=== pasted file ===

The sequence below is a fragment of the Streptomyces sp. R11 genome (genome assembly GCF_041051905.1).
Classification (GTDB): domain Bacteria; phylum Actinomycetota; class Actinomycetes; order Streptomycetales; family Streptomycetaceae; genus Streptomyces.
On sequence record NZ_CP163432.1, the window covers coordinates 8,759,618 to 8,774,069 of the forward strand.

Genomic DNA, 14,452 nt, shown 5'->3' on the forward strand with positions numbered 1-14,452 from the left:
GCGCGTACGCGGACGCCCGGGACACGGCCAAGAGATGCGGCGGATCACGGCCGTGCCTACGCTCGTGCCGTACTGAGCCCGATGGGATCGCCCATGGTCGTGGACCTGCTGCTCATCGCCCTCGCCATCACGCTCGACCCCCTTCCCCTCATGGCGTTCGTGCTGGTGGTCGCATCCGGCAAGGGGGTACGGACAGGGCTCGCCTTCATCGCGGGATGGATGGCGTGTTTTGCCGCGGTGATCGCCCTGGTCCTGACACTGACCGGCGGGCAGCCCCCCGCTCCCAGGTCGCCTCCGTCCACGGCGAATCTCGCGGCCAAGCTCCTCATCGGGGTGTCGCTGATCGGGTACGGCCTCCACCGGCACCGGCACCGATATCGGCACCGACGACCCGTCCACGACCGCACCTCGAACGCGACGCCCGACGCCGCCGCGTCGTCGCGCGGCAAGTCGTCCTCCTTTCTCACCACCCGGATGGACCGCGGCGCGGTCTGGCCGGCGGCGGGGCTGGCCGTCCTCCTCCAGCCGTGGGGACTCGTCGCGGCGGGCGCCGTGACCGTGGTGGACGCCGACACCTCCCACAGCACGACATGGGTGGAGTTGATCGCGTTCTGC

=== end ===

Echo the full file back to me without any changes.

The sequence below is a fragment of the Streptomyces sp. R11 genome (genome assembly GCF_041051905.1).
Classification (GTDB): domain Bacteria; phylum Actinomycetota; class Actinomycetes; order Streptomycetales; family Streptomycetaceae; genus Streptomyces.
On sequence record NZ_CP163432.1, the window covers coordinates 8,759,618 to 8,774,069 of the forward strand.

Genomic DNA, 14,452 nt, shown 5'->3' on the forward strand with positions numbered 1-14,452 from the left:
GCGCGTACGCGGACGCCCGGGACACGGCCAAGAGATGCGGCGGATCACGGCCGTGCCTACGCTCGTGCCGTACTGAGCCCGATGGGATCGCCCATGGTCGTGGACCTGCTGCTCATCGCCCTCGCCATCACGCTCGACCCCCTTCCCCTCATGGCGTTCGTGCTGGTGGTCGCATCCGGCAAGGGGGTACGGACAGGGCTCGCCTTCATCGCGGGATGGATGGCGTGTTTTGCCGCGGTGATCGCCCTGGTCCTGACACTGACCGGCGGGCAGCCCCCCGCTCCCAGGTCGCCTCCGTCCACGGCGAATCTCGCGGCCAAGCTCCTCATCGGGGTGTCGCTGATCGGGTACGGCCTCCACCGGCACCGGCACCGATATCGGCACCGACGACCCGTCCACGACCGCACCTCGAACGCGACGCCCGACGCCGCCGCGTCGTCGCGCGGCAAGTCGTCCTCCTTTCTCACCACCCGGATGGACCGCGGCGCGGTCTGGCCGGCGGCGGGGCTGGCCGTCCTCCTCCAGCCGTGGGGACTCGTCGCGGCGGGCGCCGTGACCGTGGTGGACGCCGACACCTCCCACAGCACGACATGGGTGGAGTTGATCGCGTTCTGC